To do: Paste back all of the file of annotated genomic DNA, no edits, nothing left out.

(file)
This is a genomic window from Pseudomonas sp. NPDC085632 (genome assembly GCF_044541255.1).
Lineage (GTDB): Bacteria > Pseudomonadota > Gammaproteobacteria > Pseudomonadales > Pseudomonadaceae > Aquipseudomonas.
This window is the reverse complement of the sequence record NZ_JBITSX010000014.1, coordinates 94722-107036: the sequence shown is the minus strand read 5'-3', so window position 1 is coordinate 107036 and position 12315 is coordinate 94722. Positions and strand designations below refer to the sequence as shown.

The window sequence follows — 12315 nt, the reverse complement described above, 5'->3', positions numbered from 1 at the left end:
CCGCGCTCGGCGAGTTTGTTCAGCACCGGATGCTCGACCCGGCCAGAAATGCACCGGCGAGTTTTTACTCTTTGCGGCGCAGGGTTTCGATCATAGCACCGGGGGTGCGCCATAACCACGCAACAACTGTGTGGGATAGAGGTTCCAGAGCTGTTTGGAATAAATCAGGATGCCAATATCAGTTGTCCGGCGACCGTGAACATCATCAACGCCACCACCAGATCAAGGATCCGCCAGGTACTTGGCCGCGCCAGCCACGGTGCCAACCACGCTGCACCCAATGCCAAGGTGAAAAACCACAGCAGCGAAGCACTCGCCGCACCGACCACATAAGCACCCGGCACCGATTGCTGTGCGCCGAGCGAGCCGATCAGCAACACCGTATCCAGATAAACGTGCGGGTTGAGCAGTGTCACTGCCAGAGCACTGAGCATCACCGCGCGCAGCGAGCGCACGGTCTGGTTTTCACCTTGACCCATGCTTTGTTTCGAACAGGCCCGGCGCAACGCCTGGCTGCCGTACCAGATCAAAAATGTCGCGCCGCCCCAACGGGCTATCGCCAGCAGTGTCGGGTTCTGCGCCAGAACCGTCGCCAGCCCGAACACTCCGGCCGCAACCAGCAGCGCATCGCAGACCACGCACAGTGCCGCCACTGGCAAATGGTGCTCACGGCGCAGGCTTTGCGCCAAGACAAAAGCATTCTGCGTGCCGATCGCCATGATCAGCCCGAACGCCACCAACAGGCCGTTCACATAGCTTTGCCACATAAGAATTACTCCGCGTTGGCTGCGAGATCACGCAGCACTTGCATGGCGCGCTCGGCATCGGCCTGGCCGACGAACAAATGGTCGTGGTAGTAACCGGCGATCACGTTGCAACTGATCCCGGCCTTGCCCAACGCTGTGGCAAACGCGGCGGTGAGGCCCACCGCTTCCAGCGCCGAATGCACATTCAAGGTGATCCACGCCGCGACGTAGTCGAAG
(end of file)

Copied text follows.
This is a genomic window from Pseudomonas sp. NPDC085632 (genome assembly GCF_044541255.1).
Lineage (GTDB): Bacteria > Pseudomonadota > Gammaproteobacteria > Pseudomonadales > Pseudomonadaceae > Aquipseudomonas.
This window is the reverse complement of the sequence record NZ_JBITSX010000014.1, coordinates 94722-107036: the sequence shown is the minus strand read 5'-3', so window position 1 is coordinate 107036 and position 12315 is coordinate 94722. Positions and strand designations below refer to the sequence as shown.

The window sequence follows — 12315 nt, the reverse complement described above, 5'->3', positions numbered from 1 at the left end:
CCGCGCTCGGCGAGTTTGTTCAGCACCGGATGCTCGACCCGGCCAGAAATGCACCGGCGAGTTTTTACTCTTTGCGGCGCAGGGTTTCGATCATAGCACCGGGGGTGCGCCATAACCACGCAACAACTGTGTGGGATAGAGGTTCCAGAGCTGTTTGGAATAAATCAGGATGCCAATATCAGTTGTCCGGCGACCGTGAACATCATCAACGCCACCACCAGATCAAGGATCCGCCAGGTACTTGGCCGCGCCAGCCACGGTGCCAACCACGCTGCACCCAATGCCAAGGTGAAAAACCACAGCAGCGAAGCACTCGCCGCACCGACCACATAAGCACCCGGCACCGATTGCTGTGCGCCGAGCGAGCCGATCAGCAACACCGTATCCAGATAAACGTGCGGGTTGAGCAGTGTCACTGCCAGAGCACTGAGCATCACCGCGCGCAGCGAGCGCACGGTCTGGTTTTCACCTTGACCCATGCTTTGTTTCGAACAGGCCCGGCGCAACGCCTGGCTGCCGTACCAGATCAAAAATGTCGCGCCGCCCCAACGGGCTATCGCCAGCAGTGTCGGGTTCTGCGCCAGAACCGTCGCCAGCCCGAACACTCCGGCCGCAACCAGCAGCGCATCGCAGACCACGCACAGTGCCGCCACTGGCAAATGGTGCTCACGGCGCAGGCTTTGCGCCAAGACAAAAGCATTCTGCGTGCCGATCGCCATGATCAGCCCGAACGCCACCAACAGGCCGTTCACATAGCTTTGCCACATAAGAATTACTCCGCGTTGGCTGCGAGATCACGCAGCACTTGCATGGCGCGCTCGGCATCGGCCTGGCCGACGAACAAATGGTCGTGGTAGTAACCGGCGATCACGTTGCAACTGATCCCGGCCTTGCCCAACGCTGTGGCAAACGCGGCGGTGAGGCCCACCGCTTCCAGCGCCGAATGCACATTCAAGGTGATCCACGCCGCGACGTAGTCGAAG